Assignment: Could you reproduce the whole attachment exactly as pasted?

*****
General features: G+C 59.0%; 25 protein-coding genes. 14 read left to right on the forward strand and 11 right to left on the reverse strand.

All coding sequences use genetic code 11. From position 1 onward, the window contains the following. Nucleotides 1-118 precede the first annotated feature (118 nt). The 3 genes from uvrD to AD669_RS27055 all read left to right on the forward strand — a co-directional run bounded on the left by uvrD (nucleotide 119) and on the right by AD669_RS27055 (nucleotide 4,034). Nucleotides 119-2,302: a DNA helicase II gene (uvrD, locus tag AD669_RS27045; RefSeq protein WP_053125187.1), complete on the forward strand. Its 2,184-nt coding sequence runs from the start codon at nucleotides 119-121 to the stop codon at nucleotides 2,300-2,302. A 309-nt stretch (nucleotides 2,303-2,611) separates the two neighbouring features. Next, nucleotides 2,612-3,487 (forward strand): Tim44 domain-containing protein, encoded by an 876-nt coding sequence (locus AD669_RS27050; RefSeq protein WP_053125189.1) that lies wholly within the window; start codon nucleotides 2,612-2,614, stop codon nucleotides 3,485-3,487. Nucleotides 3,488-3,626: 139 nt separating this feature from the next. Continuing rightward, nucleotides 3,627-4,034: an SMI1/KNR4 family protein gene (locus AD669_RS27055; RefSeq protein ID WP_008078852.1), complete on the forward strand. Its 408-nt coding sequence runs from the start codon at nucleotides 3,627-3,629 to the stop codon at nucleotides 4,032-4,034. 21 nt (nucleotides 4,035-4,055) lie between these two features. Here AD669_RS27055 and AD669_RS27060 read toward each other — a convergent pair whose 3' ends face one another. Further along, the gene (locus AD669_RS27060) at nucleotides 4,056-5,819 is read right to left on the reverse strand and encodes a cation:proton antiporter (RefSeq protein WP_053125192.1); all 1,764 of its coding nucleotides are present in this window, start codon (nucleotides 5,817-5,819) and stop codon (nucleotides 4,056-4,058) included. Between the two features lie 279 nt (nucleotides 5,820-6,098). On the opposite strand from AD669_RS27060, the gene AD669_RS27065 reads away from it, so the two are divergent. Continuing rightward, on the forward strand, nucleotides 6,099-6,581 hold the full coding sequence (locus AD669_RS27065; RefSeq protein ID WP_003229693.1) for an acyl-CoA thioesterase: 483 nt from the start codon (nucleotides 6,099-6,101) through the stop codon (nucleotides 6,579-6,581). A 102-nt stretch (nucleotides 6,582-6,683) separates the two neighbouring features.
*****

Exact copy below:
General features: G+C 59.0%; 25 protein-coding genes. 14 read left to right on the forward strand and 11 right to left on the reverse strand.

All coding sequences use genetic code 11. From position 1 onward, the window contains the following. Nucleotides 1-118 precede the first annotated feature (118 nt). The 3 genes from uvrD to AD669_RS27055 all read left to right on the forward strand — a co-directional run bounded on the left by uvrD (nucleotide 119) and on the right by AD669_RS27055 (nucleotide 4,034). Nucleotides 119-2,302: a DNA helicase II gene (uvrD, locus tag AD669_RS27045; RefSeq protein WP_053125187.1), complete on the forward strand. Its 2,184-nt coding sequence runs from the start codon at nucleotides 119-121 to the stop codon at nucleotides 2,300-2,302. A 309-nt stretch (nucleotides 2,303-2,611) separates the two neighbouring features. Next, nucleotides 2,612-3,487 (forward strand): Tim44 domain-containing protein, encoded by an 876-nt coding sequence (locus AD669_RS27050; RefSeq protein WP_053125189.1) that lies wholly within the window; start codon nucleotides 2,612-2,614, stop codon nucleotides 3,485-3,487. Nucleotides 3,488-3,626: 139 nt separating this feature from the next. Continuing rightward, nucleotides 3,627-4,034: an SMI1/KNR4 family protein gene (locus AD669_RS27055; RefSeq protein ID WP_008078852.1), complete on the forward strand. Its 408-nt coding sequence runs from the start codon at nucleotides 3,627-3,629 to the stop codon at nucleotides 4,032-4,034. 21 nt (nucleotides 4,035-4,055) lie between these two features. Here AD669_RS27055 and AD669_RS27060 read toward each other — a convergent pair whose 3' ends face one another. Further along, the gene (locus AD669_RS27060) at nucleotides 4,056-5,819 is read right to left on the reverse strand and encodes a cation:proton antiporter (RefSeq protein WP_053125192.1); all 1,764 of its coding nucleotides are present in this window, start codon (nucleotides 5,817-5,819) and stop codon (nucleotides 4,056-4,058) included. Between the two features lie 279 nt (nucleotides 5,820-6,098). On the opposite strand from AD669_RS27060, the gene AD669_RS27065 reads away from it, so the two are divergent. Continuing rightward, on the forward strand, nucleotides 6,099-6,581 hold the full coding sequence (locus AD669_RS27065; RefSeq protein ID WP_003229693.1) for an acyl-CoA thioesterase: 483 nt from the start codon (nucleotides 6,099-6,101) through the stop codon (nucleotides 6,579-6,581). A 102-nt stretch (nucleotides 6,582-6,683) separates the two neighbouring features.